Alumnus Q&A: music composer Oliver Caplan ’04
Oliver Caplan ’04 is a professional composer who graduated from Dartmouth with a double major in music and geography, and served as president of the marching band.
He went on to the Boston Conservatory of Music, where he graduated with a master’s of music in 2006. Caplan is currently working on his second original album, which he expects to be released during the fall of 2017. His work will be played in concert by the Dartmouth Wind Ensemble (which is part of a nationwide Consortium Commission) on Jan. 22.
When did you first become interested in music and composing? Did one come after the other?
OC: I’d say it was one of those “hindsight is 20/20” things. I had taken piano lessons since kindergarten, and I used to play piano all the time. I could not pass by the instrument without stopping to play, but I was always playing my own music and improvising instead of practicing what I had been advised to practice by my teacher. My teacher actually complained to my parents that I wasn’t serious enough, that I wasn’t practicing. Thankfully, my mom said to him, “Well, he really loves playing Bach and Mozart at your house once a week, when he’s there.” So I think it’s funny in retrospect, because at the time, I think if there were a betting poll, I would have likely been the least likely person in my teacher’s piano studio to become a professional musician. When you look back, it’s clear that I was developing as a composer. I used to improvise. I composed pieces, but I didn’t know how to write them down at the time when I was in elementary school. Dartmouth was when I started composing more seriously.
How does the Dartmouth Wind Ensemble piece fit into your repertoire?
OC: This is a piece that connects to my deep love of nature and the environment and the outdoors. I call it a tone poem, inspired by different aspects of life in the Alpine Zone. The title is Krummholz Variations, a German word that means “Crooked Wood,” and it refers to these gnarly, twisted, funky trees — gateways to the higher world. When I’m hiking in higher altitudes, one of the things that moves me is thinking of beauty that prevails in really harsh conditions. As much as there is this nature aspect there, I think there is also something very human about that aspect of resiliency. I do hold onto things like that in difficult times.
Including myself, there are four Dartmouth connections in this project. The piece is commissioned by a consortium of 13 ensembles around the country — Dartmouth Wind Ensemble is one of them. Each ensemble is having its premiere performance, and this is Dartmouth’s premiere performance. The idea for the piece and the lead for the consortium was another Dartmouth alum, Andy Pease ’01. He was the conductor of the marching band when he was a senior and I was a freshman. He had this Stravinsky octet for winds and brass, and it’s a really beloved piece in the wind ensemble world, but it’s really unusual instrumentation — it’s flute, clarinet, two bassoons, two trumpets, two trombones — so people love this piece that you bring together these instruments to play the Stravinsky octet. He had this idea of machining a companion piece with the same instrumentation as the Stravinsky, so that he could program them side by side — that’s where the idea for the Consortium started.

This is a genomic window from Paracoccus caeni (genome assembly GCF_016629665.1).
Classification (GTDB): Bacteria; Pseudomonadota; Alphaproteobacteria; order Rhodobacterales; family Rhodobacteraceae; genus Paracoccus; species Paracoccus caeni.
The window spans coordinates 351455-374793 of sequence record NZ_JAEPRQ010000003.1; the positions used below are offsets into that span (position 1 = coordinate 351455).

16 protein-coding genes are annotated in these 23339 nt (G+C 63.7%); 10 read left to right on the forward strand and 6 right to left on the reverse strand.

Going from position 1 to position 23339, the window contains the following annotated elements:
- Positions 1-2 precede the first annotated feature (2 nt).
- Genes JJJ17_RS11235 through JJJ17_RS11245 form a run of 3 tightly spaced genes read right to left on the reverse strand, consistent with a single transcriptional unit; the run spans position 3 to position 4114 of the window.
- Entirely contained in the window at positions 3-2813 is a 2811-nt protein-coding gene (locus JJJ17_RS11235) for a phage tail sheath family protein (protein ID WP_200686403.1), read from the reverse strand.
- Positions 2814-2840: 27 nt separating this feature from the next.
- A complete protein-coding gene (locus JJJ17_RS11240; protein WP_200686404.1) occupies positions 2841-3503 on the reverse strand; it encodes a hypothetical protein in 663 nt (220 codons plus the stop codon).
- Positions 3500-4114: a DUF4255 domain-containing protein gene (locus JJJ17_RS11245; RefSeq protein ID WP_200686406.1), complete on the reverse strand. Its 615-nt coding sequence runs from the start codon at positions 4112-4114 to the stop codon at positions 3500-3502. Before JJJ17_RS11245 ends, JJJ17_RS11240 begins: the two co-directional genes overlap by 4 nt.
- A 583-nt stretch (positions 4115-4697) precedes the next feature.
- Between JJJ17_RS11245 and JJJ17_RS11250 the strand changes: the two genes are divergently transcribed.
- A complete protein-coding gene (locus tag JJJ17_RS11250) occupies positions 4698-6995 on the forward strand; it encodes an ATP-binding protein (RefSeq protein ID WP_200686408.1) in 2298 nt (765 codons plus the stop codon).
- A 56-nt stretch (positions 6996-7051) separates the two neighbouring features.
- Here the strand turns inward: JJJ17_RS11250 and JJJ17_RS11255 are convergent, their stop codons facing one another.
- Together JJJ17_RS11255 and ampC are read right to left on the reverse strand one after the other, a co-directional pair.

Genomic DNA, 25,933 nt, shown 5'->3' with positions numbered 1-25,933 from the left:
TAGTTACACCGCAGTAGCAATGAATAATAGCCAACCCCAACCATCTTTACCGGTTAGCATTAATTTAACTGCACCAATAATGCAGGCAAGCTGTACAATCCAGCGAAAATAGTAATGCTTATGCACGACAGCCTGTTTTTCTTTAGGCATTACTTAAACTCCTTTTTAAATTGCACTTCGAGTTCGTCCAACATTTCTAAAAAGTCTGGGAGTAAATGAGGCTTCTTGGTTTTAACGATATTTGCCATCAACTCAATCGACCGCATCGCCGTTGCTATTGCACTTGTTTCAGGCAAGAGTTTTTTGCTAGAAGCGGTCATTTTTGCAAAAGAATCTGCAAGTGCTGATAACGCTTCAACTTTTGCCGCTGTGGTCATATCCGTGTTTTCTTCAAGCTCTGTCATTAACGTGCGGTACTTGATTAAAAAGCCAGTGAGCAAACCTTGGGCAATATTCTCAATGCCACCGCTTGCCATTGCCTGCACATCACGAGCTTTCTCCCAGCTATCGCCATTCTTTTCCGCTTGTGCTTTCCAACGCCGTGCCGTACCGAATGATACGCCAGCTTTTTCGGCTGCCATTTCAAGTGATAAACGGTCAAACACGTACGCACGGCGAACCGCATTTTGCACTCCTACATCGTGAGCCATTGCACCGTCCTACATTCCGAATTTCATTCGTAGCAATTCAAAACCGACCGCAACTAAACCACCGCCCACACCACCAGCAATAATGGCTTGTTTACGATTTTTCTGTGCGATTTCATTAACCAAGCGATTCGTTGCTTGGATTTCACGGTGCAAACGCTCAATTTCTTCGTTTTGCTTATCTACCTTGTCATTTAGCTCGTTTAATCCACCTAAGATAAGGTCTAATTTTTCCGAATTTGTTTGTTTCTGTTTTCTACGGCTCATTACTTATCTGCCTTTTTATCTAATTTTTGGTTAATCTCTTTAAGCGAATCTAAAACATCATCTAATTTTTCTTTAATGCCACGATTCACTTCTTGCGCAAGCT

I think it’s worth mentioning that one of the other groups also has a Dartmouth connection — Atlanta Chamber Players, their general manager is Rachel Ciprotti ’02. [Pease] and Matthew Marsit, conductor of Dartmouth Wind Ensemble, are also conductor colleagues in the wind ensemble world. [Marsit] brought Dartmouth Wind Ensemble to the table as a Consortium member.
What are you currently working on now?
OC: I am currently working on recording my second studio album, which will be entitled “You Are Not Alone.” The CD will be released next fall, 2017. It’s a collection of very deeply personal chamber works. They raise awareness on themes that I think are important. Breast cancer is one, marriage equality and the environment — those are all very important to me. There are four different pieces — they relate those themes.
One is “You Are Not Alone,” which is the anthem for victims and survivors of breast cancer. There’s another piece entitled “Love Letters,” which is music that I wrote for my own wedding ceremony with my husband Chris. To put it in perspective, I would say that when I was at Dartmouth in 2004, we would not have been able to get married — that’s how much the world has changed since then. “To the Sea,” which is inspired by a Massachusetts community organization that worked for 20 years to build this “Rails to Trails” program converting an old railway into a bicycle path that connects communities to the waterfront, reconnecting people to nature.
There’s a final piece called “Connect All We All Connect,” which sets a text by Barry Duncan, a master palindromist. It’s a palindromic text and a poem exploring the strength and fragility of human connection. The pieces have different topics, but the overarching theme that binds them is that they’re all pieces about community and love and connection and transformation, becoming greater as a community.
This interview has been edited and condensed for length and clarity.
If you are interested in Oliver Caplan’s music and want to hear his work, please visit http://www.olivercaplan.com/.